ICR Translations has professional indemnity insurance.
IRENE CORCHADO RESMELLA
Originally from the Spanish region of Extremadura, I have been a UK resident since 2011, and a freelance translator since 2010.
While I have translated the most varied types of texts during my studies and professional career, I strongly focus on what I enjoy the most – legal texts. At university, and without having been exposed to the law much back then, I grew to like legal translation. I particularly enjoyed translating powers of attorney and an Irish employment contract of my own.
Within legal translation, I now specialise in wills and succession. I hold subject-specific legal qualifications in the three main jurisdictions I work with (England and Wales, Spain, and Scotland). I have been the go-to translator of wills and other documents for a number of legal firms since 2014.
Aware of the importance of continuous professional development for legal translators, I am regularly engaged in courses, seminars and other CPD activities. Just in 2019, for example, I completed CPD on Inheritance Tax, Family Law tips, Mental Capacity legislation, Spanish Civil and Criminal Procedural Law terminology and the Scottish courts system.
Qualifications and relevant CPD
BA+MA in Translation and Interpreting (focus on Legal-Commercial Translation)
EN<>ES Sworn Translator-Interpreter, appointed by the Spanish Ministry of Foreign Affairs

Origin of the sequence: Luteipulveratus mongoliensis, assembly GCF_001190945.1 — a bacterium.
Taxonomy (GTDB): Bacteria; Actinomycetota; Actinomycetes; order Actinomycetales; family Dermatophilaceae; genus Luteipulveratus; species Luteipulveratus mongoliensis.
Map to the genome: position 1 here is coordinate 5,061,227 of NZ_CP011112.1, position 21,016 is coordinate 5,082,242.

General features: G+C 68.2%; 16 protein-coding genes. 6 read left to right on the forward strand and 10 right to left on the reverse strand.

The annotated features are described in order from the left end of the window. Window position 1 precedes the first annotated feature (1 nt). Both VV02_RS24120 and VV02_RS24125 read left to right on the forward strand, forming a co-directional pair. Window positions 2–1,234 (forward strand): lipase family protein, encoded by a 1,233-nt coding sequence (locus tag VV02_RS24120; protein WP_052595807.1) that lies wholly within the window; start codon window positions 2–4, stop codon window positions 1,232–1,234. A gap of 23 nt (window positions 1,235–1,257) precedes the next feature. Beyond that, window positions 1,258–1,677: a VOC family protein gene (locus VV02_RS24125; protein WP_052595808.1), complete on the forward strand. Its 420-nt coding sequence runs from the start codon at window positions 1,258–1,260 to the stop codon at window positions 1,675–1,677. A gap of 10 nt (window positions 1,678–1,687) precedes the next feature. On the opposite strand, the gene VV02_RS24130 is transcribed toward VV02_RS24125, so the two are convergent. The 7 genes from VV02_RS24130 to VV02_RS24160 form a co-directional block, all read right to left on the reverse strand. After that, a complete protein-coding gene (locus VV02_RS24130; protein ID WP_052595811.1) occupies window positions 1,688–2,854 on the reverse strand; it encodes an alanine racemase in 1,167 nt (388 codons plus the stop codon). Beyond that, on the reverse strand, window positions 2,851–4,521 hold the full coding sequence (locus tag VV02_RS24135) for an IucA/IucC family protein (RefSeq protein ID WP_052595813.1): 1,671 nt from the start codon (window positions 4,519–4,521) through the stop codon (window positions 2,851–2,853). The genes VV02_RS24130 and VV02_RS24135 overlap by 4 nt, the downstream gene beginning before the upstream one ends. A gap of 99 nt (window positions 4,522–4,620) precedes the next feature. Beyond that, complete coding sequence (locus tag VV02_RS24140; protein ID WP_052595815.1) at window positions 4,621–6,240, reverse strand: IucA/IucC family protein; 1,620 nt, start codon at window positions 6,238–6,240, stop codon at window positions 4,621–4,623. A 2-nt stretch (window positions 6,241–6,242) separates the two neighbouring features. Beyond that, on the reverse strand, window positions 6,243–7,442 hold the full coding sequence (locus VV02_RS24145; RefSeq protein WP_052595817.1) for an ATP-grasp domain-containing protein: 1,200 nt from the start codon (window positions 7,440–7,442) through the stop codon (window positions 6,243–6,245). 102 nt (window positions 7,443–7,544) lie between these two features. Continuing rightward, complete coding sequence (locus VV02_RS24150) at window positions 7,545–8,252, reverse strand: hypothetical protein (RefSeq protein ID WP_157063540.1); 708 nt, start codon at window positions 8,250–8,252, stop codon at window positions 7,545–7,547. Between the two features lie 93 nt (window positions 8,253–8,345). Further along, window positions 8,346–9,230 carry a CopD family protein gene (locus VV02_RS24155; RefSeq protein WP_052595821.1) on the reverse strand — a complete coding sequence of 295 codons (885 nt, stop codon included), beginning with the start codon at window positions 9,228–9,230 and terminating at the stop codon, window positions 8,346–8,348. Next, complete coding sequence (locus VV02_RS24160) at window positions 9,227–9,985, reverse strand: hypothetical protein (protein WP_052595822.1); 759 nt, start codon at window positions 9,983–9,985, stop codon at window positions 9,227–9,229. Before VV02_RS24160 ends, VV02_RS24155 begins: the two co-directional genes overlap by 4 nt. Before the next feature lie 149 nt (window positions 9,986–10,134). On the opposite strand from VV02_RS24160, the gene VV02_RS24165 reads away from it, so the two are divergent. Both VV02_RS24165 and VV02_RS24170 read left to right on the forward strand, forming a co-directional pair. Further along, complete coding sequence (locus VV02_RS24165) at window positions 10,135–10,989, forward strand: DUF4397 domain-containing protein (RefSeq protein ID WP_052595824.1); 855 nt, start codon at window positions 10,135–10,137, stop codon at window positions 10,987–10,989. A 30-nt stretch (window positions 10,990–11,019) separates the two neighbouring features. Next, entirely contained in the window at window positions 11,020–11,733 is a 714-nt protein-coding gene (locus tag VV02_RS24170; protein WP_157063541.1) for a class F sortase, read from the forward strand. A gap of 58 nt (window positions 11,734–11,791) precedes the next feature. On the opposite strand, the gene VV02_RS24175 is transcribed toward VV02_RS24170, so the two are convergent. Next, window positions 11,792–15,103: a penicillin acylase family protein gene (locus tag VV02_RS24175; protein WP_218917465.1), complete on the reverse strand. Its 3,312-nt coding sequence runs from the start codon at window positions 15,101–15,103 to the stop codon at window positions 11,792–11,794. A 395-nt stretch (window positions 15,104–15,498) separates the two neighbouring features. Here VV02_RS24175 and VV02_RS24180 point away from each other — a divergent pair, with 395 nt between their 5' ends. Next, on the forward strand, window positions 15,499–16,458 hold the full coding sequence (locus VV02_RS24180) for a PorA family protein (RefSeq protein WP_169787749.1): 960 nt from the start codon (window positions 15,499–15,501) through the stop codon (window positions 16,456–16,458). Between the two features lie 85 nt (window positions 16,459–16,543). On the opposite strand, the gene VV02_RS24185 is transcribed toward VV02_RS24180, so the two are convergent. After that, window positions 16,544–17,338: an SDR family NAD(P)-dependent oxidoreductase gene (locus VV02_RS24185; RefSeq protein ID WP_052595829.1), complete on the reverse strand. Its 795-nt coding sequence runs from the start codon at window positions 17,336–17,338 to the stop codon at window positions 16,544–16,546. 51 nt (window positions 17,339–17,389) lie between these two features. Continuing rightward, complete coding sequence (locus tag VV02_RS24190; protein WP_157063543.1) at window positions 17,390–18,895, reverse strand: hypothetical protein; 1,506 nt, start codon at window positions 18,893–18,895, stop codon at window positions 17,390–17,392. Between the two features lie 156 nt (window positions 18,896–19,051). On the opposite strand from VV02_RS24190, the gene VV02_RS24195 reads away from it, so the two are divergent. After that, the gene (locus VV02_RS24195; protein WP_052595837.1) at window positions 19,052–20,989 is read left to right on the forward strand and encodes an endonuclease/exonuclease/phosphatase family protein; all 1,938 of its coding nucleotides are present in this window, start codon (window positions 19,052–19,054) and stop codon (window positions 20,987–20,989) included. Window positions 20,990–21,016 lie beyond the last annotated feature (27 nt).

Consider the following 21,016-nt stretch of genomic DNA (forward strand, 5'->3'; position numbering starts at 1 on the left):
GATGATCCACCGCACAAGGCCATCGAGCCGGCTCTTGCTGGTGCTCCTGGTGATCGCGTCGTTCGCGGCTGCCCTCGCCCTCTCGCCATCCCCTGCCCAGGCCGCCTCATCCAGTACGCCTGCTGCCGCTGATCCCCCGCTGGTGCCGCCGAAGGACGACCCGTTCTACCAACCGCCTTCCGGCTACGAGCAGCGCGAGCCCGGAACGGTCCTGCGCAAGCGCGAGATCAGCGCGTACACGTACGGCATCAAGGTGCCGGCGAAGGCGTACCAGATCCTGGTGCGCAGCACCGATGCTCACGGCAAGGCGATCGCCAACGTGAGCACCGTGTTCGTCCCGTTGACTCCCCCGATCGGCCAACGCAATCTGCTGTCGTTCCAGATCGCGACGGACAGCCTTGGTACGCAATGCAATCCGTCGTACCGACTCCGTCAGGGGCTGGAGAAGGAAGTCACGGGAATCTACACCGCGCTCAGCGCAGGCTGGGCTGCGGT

CILEX Level 6 Certificate in Law (Law of Wills and Succession)
Certificate of Specialisation in the Spanish Succession Law
STEP Advanced Certificate in Wills and Executries: Law and Practice (Scotland)
Course: Specialisation in Spanish Law for Legal Translation
ILEC (International Legal English Certificate)
Certificate in Translation of Contracts (EN>ES)
Credentials and memberships
Sworn translator (licence no. 8194)
Chartered Linguist (CL) and full member of the Chartered Institute of Linguists (MCIL)
Affiliate member of STEP (Society of Trust and Estate Practitioners)
Member of BSLA (British Spanish Law Association)
Do you need a sworn translation?
Send scanned copies of your documents by email once duly legalised, if applicable, to receive a formal quotation.
From the Sworn and Legal Translation Corner
When talking about sworn translations, the term ‘original’ refers specifically to the translation issued by a sworn translator and presented in its original format. ‘Original’ means, therefore, the actual sworn translation as opposed to a copy or a modified version of...
Yes, it is. But let me put this statement in context to answer a few related questions people often have. A Spanish sworn translation is valid if it has been translated by a duly appointed sworn translator; complies with the official Spanish sworn translation...
Until just over a year ago, Spanish sworn translations were only accepted as valid by the Spanish authorities when submitted in hard copy form. In April 2020, after numerous requests by sworn translators, the government body regulating the profession in Spain (OIL)...